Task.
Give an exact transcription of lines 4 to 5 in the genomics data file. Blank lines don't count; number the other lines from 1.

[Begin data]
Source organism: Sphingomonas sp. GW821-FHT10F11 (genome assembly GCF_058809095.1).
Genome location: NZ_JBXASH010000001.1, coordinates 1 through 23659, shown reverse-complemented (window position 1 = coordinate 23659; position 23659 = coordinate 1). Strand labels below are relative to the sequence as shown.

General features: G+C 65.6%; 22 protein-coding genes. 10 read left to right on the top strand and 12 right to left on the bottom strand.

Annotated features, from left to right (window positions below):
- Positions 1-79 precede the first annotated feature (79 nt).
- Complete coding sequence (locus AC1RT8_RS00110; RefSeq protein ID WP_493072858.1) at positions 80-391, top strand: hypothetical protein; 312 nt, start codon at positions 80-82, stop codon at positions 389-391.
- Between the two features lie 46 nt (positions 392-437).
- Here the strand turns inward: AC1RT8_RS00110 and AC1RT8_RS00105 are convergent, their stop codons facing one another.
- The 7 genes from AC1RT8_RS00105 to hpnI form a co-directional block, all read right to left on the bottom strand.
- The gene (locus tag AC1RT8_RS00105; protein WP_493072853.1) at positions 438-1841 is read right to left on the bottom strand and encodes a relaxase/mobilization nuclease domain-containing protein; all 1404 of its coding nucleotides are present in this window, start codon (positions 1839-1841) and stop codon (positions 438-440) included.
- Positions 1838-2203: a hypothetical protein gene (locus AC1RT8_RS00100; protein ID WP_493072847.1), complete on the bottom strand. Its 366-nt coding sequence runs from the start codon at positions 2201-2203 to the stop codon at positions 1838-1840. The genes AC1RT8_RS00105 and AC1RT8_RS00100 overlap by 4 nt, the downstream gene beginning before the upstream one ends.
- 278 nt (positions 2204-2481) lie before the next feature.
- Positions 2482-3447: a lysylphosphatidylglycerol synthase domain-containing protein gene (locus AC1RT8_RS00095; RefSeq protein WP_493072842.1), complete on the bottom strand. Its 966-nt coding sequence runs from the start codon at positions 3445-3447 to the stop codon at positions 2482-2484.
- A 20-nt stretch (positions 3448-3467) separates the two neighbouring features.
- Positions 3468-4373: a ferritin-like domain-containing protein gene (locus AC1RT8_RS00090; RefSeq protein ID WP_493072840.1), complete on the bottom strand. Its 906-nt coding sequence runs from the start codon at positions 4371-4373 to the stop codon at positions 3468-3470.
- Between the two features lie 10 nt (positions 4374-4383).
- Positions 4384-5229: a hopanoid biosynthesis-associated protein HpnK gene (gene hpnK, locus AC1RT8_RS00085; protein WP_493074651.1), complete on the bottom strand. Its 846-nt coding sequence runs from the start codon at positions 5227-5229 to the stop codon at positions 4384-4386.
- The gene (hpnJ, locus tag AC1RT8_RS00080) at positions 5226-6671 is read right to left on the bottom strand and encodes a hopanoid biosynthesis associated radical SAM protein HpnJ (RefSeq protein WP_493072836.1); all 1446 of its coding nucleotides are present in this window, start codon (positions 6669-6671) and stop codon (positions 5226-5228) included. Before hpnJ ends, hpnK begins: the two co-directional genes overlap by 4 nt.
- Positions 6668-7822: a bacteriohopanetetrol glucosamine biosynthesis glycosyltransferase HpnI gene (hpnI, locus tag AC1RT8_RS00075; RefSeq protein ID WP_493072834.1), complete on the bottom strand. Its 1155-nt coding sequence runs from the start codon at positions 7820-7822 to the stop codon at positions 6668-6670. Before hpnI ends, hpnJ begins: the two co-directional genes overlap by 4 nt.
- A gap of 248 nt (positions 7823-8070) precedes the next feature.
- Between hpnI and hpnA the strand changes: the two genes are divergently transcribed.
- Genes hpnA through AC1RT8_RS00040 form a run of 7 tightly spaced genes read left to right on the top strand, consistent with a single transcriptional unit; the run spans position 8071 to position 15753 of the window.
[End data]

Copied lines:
Annotated features, from left to right (window positions below):
- Positions 1-79 precede the first annotated feature (79 nt).